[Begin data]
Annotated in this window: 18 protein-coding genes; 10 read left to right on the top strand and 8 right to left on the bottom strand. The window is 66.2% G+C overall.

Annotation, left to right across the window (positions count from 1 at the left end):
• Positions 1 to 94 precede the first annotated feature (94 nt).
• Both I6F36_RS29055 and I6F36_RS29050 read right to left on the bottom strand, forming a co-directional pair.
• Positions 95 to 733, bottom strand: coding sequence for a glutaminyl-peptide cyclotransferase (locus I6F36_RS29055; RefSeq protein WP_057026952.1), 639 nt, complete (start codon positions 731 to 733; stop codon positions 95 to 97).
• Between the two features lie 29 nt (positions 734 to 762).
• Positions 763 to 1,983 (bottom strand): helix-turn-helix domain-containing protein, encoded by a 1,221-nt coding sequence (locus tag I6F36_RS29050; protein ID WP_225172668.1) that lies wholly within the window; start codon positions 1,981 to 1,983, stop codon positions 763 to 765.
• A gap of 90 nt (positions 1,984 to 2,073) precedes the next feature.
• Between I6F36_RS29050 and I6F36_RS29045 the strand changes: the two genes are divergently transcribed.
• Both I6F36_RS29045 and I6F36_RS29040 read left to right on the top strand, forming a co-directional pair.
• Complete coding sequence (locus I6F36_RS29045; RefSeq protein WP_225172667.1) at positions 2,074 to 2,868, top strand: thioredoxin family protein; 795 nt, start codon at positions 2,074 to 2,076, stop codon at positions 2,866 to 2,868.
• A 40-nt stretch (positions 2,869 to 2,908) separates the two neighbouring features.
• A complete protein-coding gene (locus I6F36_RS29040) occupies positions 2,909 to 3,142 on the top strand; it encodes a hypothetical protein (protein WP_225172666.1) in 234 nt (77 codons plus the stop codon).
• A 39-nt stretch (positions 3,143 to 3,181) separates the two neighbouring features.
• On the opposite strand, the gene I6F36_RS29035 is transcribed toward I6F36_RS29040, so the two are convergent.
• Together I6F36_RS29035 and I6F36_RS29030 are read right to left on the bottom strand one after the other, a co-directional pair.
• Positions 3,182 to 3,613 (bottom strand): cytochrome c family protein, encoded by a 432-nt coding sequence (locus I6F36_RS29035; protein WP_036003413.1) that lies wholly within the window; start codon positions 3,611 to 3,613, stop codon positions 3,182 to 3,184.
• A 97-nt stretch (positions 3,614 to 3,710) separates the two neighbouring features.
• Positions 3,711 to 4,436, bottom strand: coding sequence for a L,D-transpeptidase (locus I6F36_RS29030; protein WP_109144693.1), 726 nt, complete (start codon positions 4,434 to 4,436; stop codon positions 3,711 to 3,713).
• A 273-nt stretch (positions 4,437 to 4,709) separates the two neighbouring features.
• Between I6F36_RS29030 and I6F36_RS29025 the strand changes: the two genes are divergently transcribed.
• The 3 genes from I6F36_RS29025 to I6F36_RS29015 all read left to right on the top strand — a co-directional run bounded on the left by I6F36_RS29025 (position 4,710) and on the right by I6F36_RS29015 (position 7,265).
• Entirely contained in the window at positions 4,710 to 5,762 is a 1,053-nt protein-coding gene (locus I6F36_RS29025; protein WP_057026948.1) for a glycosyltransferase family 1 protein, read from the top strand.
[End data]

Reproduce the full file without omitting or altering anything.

Annotated in this window: 18 protein-coding genes; 10 read left to right on the top strand and 8 right to left on the bottom strand. The window is 66.2% G+C overall.

Annotation, left to right across the window (positions count from 1 at the left end):
• Positions 1 to 94 precede the first annotated feature (94 nt).
• Both I6F36_RS29055 and I6F36_RS29050 read right to left on the bottom strand, forming a co-directional pair.
• Positions 95 to 733, bottom strand: coding sequence for a glutaminyl-peptide cyclotransferase (locus I6F36_RS29055; RefSeq protein WP_057026952.1), 639 nt, complete (start codon positions 731 to 733; stop codon positions 95 to 97).
• Between the two features lie 29 nt (positions 734 to 762).
• Positions 763 to 1,983 (bottom strand): helix-turn-helix domain-containing protein, encoded by a 1,221-nt coding sequence (locus tag I6F36_RS29050; protein ID WP_225172668.1) that lies wholly within the window; start codon positions 1,981 to 1,983, stop codon positions 763 to 765.
• A gap of 90 nt (positions 1,984 to 2,073) precedes the next feature.
• Between I6F36_RS29050 and I6F36_RS29045 the strand changes: the two genes are divergently transcribed.
• Both I6F36_RS29045 and I6F36_RS29040 read left to right on the top strand, forming a co-directional pair.
• Complete coding sequence (locus I6F36_RS29045; RefSeq protein WP_225172667.1) at positions 2,074 to 2,868, top strand: thioredoxin family protein; 795 nt, start codon at positions 2,074 to 2,076, stop codon at positions 2,866 to 2,868.
• A 40-nt stretch (positions 2,869 to 2,908) separates the two neighbouring features.
• A complete protein-coding gene (locus I6F36_RS29040) occupies positions 2,909 to 3,142 on the top strand; it encodes a hypothetical protein (protein WP_225172666.1) in 234 nt (77 codons plus the stop codon).
• A 39-nt stretch (positions 3,143 to 3,181) separates the two neighbouring features.
• On the opposite strand, the gene I6F36_RS29035 is transcribed toward I6F36_RS29040, so the two are convergent.
• Together I6F36_RS29035 and I6F36_RS29030 are read right to left on the bottom strand one after the other, a co-directional pair.
• Positions 3,182 to 3,613 (bottom strand): cytochrome c family protein, encoded by a 432-nt coding sequence (locus I6F36_RS29035; protein WP_036003413.1) that lies wholly within the window; start codon positions 3,611 to 3,613, stop codon positions 3,182 to 3,184.
• A 97-nt stretch (positions 3,614 to 3,710) separates the two neighbouring features.
• Positions 3,711 to 4,436, bottom strand: coding sequence for a L,D-transpeptidase (locus I6F36_RS29030; protein WP_109144693.1), 726 nt, complete (start codon positions 4,434 to 4,436; stop codon positions 3,711 to 3,713).
• A 273-nt stretch (positions 4,437 to 4,709) separates the two neighbouring features.
• Between I6F36_RS29030 and I6F36_RS29025 the strand changes: the two genes are divergently transcribed.
• The 3 genes from I6F36_RS29025 to I6F36_RS29015 all read left to right on the top strand — a co-directional run bounded on the left by I6F36_RS29025 (position 4,710) and on the right by I6F36_RS29015 (position 7,265).
• Entirely contained in the window at positions 4,710 to 5,762 is a 1,053-nt protein-coding gene (locus I6F36_RS29025; protein WP_057026948.1) for a glycosyltransferase family 1 protein, read from the top strand.